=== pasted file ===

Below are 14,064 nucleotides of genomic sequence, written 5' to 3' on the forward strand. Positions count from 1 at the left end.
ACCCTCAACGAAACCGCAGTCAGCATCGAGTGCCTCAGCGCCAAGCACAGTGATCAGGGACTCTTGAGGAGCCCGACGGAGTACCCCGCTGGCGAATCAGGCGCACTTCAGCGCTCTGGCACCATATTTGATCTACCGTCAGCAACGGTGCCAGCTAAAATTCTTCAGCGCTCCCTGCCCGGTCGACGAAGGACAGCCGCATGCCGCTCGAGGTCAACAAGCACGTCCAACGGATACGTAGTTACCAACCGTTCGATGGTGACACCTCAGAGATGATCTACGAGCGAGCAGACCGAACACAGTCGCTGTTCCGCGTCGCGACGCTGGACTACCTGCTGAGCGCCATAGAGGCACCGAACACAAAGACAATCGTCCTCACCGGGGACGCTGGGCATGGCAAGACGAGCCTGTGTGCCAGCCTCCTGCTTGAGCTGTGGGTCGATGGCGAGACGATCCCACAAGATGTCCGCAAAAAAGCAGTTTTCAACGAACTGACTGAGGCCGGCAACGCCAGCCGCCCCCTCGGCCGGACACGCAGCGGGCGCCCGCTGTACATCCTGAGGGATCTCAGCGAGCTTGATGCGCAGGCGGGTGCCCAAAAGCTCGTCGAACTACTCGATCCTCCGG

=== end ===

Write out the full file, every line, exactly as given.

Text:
Below are 14,064 nucleotides of genomic sequence, written 5' to 3' on the forward strand. Positions count from 1 at the left end.
ACCCTCAACGAAACCGCAGTCAGCATCGAGTGCCTCAGCGCCAAGCACAGTGATCAGGGACTCTTGAGGAGCCCGACGGAGTACCCCGCTGGCGAATCAGGCGCACTTCAGCGCTCTGGCACCATATTTGATCTACCGTCAGCAACGGTGCCAGCTAAAATTCTTCAGCGCTCCCTGCCCGGTCGACGAAGGACAGCCGCATGCCGCTCGAGGTCAACAAGCACGTCCAACGGATACGTAGTTACCAACCGTTCGATGGTGACACCTCAGAGATGATCTACGAGCGAGCAGACCGAACACAGTCGCTGTTCCGCGTCGCGACGCTGGACTACCTGCTGAGCGCCATAGAGGCACCGAACACAAAGACAATCGTCCTCACCGGGGACGCTGGGCATGGCAAGACGAGCCTGTGTGCCAGCCTCCTGCTTGAGCTGTGGGTCGATGGCGAGACGATCCCACAAGATGTCCGCAAAAAAGCAGTTTTCAACGAACTGACTGAGGCCGGCAACGCCAGCCGCCCCCTCGGCCGGACACGCAGCGGGCGCCCGCTGTACATCCTGAGGGATCTCAGCGAGCTTGATGCGCAGGCGGGTGCCCAAAAGCTCGTCGAACTACTCGATCCTCCGG